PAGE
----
A Sunday Morning Observed


Following up on last week’s post, here’s a quick summary of my observations from Sunday at church.

My longest conversation took place prior to the worship service. Ann and her husband move to Florida this week. I expressed my well wishes, asked a few questions, and learned about the when, where, and why of the move.

After the early service, I spent much of my time tracking down the facts so I could correct any misinformation cycling through the pre-service notices. One Bible study’s date had been changed.

Here’s what I learned about myself.

1)      I can be a busy guy on Sunday mornings. I run the computer program from the back that puts songs, scripture, and church notices on the screen up front. I wasn’t aware of how much I focus on doing that job well (and I need to focus because I have zoned out in the middle of a chorus until Sister Anna turned around and glared at me).

2)      I flit. I typically meet and greet a lot of people between events (worship, Sunday school, etc.). Because of this tendency, one of two things happens. I don’t get into deep conversations or, if I do, I neglect something else I’m responsible for.

Here’s one take away from Sunday.

Deep conversations don’t happen very often or easily in the hurry of a Sunday morning. From experience (as pastor and as one talking to the pastor), Sunday morning definitely is the worst time to tell the pastor something you think is important. If you need the pastor to remember, write a note and put it in his hand. In my humble opinion, the best place for intimacy and openness to happen is in a small group setting.

Oh, yeah. As you might have predicted, I did talk football with a friend during our coffee-and-donut time.

Did faith issues or Jesus come up? During the service, yes, and, during the Sunday school/small group time, yes.

Questions: So what did you observe this weekend? What did you talk about?

If you enjoyed today’s post, consider subscribing. Each new post will come directly to your email inbox. In a typical week, I post two new articles.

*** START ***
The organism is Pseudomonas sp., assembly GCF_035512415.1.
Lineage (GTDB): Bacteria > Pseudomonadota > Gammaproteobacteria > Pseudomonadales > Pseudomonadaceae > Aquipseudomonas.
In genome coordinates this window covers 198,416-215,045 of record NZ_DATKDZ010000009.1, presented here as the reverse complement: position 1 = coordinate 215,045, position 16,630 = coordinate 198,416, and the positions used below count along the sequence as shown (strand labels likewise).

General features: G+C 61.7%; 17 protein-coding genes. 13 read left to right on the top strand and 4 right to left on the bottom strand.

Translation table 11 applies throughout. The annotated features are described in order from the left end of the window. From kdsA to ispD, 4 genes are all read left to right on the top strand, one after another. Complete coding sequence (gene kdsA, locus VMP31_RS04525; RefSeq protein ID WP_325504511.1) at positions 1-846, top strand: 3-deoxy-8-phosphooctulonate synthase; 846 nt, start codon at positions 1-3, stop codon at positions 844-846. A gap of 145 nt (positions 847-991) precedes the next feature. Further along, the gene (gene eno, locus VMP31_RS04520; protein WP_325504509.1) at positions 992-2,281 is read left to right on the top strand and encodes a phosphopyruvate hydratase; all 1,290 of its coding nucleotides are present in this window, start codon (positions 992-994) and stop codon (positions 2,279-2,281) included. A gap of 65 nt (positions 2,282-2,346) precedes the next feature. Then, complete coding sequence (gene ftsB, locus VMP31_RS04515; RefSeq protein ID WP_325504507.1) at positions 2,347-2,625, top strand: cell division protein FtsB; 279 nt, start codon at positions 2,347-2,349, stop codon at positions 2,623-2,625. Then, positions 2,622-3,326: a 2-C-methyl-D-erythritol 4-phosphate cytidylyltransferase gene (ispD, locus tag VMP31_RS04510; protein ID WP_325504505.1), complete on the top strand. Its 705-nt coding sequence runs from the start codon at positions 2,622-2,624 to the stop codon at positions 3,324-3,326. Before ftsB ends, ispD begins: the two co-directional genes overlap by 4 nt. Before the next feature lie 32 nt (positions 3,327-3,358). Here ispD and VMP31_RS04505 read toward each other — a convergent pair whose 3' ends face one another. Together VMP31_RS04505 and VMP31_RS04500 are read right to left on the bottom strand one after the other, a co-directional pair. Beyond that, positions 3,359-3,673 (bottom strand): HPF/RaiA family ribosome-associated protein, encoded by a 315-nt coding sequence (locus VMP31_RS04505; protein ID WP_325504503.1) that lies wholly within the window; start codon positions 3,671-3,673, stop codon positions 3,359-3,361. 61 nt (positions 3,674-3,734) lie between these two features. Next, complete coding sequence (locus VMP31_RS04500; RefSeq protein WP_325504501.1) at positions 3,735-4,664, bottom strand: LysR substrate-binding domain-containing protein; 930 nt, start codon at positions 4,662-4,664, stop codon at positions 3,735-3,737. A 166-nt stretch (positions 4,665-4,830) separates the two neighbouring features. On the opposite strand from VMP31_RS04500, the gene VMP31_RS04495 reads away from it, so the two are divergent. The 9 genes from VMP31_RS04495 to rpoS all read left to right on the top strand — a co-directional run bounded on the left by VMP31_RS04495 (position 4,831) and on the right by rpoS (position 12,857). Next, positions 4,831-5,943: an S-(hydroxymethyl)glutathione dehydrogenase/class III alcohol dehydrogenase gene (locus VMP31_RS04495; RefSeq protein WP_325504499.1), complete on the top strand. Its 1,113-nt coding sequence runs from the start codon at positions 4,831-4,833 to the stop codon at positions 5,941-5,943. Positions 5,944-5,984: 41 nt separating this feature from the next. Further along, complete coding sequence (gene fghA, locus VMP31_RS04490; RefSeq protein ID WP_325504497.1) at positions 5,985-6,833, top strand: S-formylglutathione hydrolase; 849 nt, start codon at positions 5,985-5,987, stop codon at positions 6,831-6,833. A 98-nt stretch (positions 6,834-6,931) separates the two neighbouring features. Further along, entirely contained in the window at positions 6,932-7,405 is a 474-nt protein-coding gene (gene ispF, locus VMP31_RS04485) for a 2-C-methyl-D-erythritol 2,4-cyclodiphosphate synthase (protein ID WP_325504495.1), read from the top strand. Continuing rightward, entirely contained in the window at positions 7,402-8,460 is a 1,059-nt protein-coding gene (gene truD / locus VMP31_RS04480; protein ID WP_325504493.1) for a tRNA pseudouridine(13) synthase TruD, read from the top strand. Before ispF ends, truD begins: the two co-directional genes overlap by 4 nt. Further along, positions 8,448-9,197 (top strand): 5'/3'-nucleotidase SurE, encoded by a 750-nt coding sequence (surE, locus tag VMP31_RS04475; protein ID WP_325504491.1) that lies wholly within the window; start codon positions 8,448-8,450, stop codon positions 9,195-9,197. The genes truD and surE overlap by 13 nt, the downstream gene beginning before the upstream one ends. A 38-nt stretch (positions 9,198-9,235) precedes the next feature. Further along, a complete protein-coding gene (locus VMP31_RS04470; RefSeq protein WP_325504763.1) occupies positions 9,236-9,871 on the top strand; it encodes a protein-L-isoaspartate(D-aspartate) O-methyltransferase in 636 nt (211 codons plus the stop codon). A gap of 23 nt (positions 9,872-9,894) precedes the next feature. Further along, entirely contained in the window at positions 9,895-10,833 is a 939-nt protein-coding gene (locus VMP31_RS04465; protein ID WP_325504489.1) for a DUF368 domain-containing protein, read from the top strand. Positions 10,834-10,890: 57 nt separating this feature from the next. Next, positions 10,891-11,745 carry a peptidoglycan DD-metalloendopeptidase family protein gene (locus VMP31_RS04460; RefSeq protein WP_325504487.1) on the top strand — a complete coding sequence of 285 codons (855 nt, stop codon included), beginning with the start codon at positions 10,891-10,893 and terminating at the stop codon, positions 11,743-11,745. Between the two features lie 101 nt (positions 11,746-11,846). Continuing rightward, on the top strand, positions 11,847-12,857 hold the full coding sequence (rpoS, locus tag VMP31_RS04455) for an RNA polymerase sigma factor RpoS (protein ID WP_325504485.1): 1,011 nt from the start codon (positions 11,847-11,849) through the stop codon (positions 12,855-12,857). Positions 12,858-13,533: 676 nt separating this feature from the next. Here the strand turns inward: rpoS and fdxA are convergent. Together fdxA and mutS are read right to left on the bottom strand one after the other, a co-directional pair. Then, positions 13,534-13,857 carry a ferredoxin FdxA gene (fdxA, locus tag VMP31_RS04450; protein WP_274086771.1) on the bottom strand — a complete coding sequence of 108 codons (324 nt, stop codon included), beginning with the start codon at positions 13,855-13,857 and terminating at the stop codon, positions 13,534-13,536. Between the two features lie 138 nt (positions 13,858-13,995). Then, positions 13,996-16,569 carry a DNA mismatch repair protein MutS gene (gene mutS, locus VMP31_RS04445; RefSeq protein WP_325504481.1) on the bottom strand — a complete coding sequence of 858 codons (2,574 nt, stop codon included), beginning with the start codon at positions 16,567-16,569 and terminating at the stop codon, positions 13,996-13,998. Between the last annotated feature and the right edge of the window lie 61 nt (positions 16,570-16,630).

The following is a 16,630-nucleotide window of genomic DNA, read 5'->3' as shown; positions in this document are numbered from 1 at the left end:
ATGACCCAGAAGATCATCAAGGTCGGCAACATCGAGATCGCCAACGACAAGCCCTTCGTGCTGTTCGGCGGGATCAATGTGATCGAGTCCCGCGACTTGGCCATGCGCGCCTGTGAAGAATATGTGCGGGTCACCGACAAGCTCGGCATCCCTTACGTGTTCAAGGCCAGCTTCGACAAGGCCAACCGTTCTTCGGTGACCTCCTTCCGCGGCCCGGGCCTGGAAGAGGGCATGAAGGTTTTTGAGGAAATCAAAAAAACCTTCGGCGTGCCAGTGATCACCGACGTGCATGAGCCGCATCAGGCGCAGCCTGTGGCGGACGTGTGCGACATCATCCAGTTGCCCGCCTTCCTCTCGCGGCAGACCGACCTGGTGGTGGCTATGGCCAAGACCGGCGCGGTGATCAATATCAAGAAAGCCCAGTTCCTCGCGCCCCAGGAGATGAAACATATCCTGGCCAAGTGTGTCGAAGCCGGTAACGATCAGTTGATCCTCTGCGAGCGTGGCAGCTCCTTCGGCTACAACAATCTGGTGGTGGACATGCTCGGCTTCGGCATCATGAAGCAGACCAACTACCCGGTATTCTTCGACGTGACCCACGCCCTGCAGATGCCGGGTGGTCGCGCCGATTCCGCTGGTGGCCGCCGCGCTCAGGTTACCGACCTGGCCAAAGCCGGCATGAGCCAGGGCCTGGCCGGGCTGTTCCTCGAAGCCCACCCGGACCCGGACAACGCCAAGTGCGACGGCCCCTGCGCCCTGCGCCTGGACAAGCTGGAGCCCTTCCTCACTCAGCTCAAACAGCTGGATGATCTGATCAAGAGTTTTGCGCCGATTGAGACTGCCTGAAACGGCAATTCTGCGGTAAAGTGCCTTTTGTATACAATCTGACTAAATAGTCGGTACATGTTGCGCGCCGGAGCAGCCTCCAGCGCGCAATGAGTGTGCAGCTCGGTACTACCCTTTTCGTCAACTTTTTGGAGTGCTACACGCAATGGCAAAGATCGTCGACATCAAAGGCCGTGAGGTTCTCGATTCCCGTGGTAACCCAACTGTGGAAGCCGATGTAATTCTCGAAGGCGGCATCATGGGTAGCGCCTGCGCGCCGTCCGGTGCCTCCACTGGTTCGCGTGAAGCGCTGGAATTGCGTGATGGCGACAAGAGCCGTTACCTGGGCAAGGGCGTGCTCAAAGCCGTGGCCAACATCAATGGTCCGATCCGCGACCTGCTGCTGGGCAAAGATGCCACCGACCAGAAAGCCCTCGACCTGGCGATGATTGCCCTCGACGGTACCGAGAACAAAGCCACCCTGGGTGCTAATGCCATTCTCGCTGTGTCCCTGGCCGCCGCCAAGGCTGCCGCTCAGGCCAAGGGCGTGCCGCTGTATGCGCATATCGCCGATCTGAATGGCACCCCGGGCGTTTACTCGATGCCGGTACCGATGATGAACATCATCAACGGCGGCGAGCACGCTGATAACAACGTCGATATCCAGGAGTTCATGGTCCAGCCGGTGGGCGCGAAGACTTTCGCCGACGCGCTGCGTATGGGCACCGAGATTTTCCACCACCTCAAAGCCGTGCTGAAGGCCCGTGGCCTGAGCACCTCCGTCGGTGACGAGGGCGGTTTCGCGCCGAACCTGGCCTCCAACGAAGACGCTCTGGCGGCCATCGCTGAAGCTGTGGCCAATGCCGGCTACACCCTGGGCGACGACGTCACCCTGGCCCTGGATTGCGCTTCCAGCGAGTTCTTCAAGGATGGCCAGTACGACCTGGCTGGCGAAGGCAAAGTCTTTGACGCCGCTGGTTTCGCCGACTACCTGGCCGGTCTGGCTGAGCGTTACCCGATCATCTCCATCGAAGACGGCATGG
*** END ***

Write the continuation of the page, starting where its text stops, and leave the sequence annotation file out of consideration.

Recommended link Stuff Christians Like, “The Mustard Sundae” video. When I saw a 11-1/2 minute viewing time, I thought, “Well, I’ll watch to see if it’s interesting but not the whole thing.” I watched the whole thing.

About tnealtarver

I've traveled and spoken around the world but always love to come home. There I eat exceptional meals, drink coffee to my heart's content, and get loved like nowhere else on earth. I believe a community centered in Christ should be all that and so much more.
This entry was posted in Community and tagged , , , , , . Bookmark the permalink.

4 Responses to A Sunday Morning Observed

  1. Conversations went from the Chargers to challenges people face in life, forgiveness in the class I taught, affirmations of the worship service (Lessons and Carols for us).

    As I read your thoughts, I remembered Andy Stanley’s observation, “Learning happens better in circles, then in rows.” (Small groups vs. Sermons) We see both working together at our church. We encourage on Sundays (Heb 10), and do life together in small groups (Acts 2).

    Thanks for making me aware of what happens on Sundays.

    • tnealtarver says:

      I like the Andy Stanley quote. That’s a keeper worth remembering. Thanks, Richard, for your thoughts. Three things happened for me–worship, learning, and just touching base. All are needed.

  2. I’m the same on a Sunday morning. I run sound for the first service, then teach a small group, and then play bass for the contemporary service. It’s a pretty hurried pace, and I feel like I’m also pretty frazzled by the end of it.

Leave a Reply

Fill in your details below or click an icon to log in:

WordPress.com Logo

You are commenting using your WordPress.com account. Log Out / Change )

Twitter picture

You are commenting using your Twitter account. Log Out / Change )

Facebook photo

You are commenting using your Facebook account. Log Out / Change )

Google+ photo

You are commenting using your Google+ account. Log Out / Change )

Connecting to %s